=================================================================
input_2 (InputLayer) (None, 64, 64, 4) 0
_________________________________________________________________
conv2d_1 (Conv2D) (None, 32, 32, 64) 4160
_________________________________________________________________
leaky_re_lu_5 (LeakyReLU) (None, 32, 32, 64) 0
_________________________________________________________________
conv2d_2 (Conv2D) (None, 16, 16, 128) 131200
_________________________________________________________________
batch_normalization_5 (Batch (None, 16, 16, 128) 512
_________________________________________________________________
leaky_re_lu_6 (LeakyReLU) (None, 16, 16, 128) 0
_________________________________________________________________
conv2d_3 (Conv2D) (None, 8, 8, 256) 524544
_________________________________________________________________
batch_normalization_6 (Batch (None, 8, 8, 256) 1024
_________________________________________________________________
leaky_re_lu_7 (LeakyReLU) (None, 8, 8, 256) 0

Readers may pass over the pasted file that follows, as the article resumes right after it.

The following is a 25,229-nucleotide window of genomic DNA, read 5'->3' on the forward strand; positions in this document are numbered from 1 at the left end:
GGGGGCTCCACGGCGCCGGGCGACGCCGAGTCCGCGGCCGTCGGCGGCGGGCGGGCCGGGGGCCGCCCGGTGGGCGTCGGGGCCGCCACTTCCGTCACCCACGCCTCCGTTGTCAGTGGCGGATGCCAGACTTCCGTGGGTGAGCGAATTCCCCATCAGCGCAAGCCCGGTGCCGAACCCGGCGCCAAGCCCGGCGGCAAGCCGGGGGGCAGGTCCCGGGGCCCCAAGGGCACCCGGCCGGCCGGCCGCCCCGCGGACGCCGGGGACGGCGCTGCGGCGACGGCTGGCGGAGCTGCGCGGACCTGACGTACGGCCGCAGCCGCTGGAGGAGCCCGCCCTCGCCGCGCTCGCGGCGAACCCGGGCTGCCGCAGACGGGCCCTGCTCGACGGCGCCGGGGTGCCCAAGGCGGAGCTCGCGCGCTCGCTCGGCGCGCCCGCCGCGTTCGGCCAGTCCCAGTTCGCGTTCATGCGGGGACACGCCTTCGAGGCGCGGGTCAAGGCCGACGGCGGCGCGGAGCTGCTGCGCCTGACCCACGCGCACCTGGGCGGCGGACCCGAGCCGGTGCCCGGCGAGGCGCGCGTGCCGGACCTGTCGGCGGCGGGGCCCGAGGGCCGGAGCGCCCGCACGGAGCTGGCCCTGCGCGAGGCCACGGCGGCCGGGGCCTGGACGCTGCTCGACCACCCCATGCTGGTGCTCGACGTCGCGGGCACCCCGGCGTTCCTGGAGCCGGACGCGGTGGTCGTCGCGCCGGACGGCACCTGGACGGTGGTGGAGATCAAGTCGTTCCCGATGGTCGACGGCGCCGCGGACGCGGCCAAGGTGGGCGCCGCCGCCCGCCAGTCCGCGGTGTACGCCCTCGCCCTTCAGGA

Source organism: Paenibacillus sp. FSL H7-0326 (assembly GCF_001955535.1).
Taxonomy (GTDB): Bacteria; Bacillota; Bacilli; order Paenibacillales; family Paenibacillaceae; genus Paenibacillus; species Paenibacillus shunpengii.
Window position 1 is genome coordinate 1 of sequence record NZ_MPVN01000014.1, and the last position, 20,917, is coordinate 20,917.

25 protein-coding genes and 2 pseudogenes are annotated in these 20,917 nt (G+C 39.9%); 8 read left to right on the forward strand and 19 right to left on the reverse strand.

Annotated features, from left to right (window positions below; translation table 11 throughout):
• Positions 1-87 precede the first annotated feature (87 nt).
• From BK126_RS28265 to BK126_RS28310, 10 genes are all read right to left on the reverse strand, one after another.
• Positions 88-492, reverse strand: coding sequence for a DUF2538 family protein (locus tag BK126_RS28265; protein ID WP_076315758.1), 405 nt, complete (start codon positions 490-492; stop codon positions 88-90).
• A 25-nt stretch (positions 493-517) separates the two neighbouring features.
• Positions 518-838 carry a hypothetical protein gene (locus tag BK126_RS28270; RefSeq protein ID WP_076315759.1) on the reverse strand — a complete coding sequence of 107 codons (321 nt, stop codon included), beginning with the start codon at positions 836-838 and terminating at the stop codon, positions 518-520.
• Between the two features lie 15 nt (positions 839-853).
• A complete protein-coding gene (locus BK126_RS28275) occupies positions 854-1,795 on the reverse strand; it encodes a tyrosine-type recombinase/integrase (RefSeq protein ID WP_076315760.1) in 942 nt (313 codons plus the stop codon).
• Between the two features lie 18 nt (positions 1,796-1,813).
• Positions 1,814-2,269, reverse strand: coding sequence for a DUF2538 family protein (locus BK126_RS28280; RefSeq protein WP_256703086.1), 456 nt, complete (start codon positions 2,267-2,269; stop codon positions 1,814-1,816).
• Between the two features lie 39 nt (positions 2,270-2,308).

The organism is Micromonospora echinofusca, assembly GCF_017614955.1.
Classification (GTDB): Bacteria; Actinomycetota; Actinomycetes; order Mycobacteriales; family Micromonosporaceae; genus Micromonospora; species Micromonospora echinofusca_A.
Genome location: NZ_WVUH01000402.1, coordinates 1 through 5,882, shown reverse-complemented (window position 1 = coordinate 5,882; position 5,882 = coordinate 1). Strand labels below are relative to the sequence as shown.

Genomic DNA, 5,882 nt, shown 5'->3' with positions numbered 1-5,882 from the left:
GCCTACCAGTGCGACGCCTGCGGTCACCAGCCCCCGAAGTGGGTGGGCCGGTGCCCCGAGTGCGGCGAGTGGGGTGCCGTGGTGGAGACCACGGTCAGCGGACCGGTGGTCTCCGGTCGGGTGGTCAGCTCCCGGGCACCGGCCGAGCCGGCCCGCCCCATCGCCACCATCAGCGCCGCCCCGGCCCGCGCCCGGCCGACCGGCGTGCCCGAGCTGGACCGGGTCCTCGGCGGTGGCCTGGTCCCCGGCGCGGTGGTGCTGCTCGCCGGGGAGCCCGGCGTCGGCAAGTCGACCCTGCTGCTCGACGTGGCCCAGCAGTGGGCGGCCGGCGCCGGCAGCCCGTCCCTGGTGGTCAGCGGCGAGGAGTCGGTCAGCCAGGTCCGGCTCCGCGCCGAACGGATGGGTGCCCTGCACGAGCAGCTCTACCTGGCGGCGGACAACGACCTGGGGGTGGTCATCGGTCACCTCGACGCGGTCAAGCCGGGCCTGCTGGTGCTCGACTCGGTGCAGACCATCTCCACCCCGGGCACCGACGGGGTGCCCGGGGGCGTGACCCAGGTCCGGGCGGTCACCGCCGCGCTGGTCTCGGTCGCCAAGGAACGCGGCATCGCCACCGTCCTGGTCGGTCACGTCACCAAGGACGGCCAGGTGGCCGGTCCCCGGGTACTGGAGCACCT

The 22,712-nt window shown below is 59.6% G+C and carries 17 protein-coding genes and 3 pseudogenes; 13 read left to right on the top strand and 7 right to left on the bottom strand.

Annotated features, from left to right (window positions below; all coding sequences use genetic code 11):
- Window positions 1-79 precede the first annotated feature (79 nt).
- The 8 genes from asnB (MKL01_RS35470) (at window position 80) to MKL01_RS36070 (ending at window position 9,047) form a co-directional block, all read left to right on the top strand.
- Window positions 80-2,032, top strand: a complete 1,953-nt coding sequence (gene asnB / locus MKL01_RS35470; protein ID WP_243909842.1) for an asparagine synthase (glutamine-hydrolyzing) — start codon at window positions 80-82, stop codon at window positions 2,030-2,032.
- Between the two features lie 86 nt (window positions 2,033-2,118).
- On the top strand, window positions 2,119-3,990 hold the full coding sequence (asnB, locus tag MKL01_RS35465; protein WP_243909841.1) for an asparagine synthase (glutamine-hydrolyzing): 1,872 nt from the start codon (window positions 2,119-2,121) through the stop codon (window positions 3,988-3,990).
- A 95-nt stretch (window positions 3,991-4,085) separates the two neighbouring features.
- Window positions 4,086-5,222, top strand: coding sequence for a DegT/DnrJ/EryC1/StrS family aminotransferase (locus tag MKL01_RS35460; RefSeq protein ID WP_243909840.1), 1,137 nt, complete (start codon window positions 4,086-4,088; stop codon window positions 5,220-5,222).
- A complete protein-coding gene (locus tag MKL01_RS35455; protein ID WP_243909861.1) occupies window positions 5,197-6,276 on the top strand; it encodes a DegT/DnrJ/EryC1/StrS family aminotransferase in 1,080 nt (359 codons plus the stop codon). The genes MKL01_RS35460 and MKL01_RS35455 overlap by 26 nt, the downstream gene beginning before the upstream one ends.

_________________________________________________________________
conv2d_4 (Conv2D) (None, 4, 4, 512) 2097664
_________________________________________________________________
batch_normalization_7 (Batch (None, 4, 4, 512) 2048
_________________________________________________________________
leaky_re_lu_8 (LeakyReLU) (None, 4, 4, 512) 0
_________________________________________________________________
flatten (Flatten) (None, 8192) 0
_________________________________________________________________
dense (Dense) (None, 1) 8193
=================================================================

Results

The training times are short. With a Nvidia 1070 GPU, both models stabilized their weights in about 15 minutes.

The following images show some sets generated by the GAN.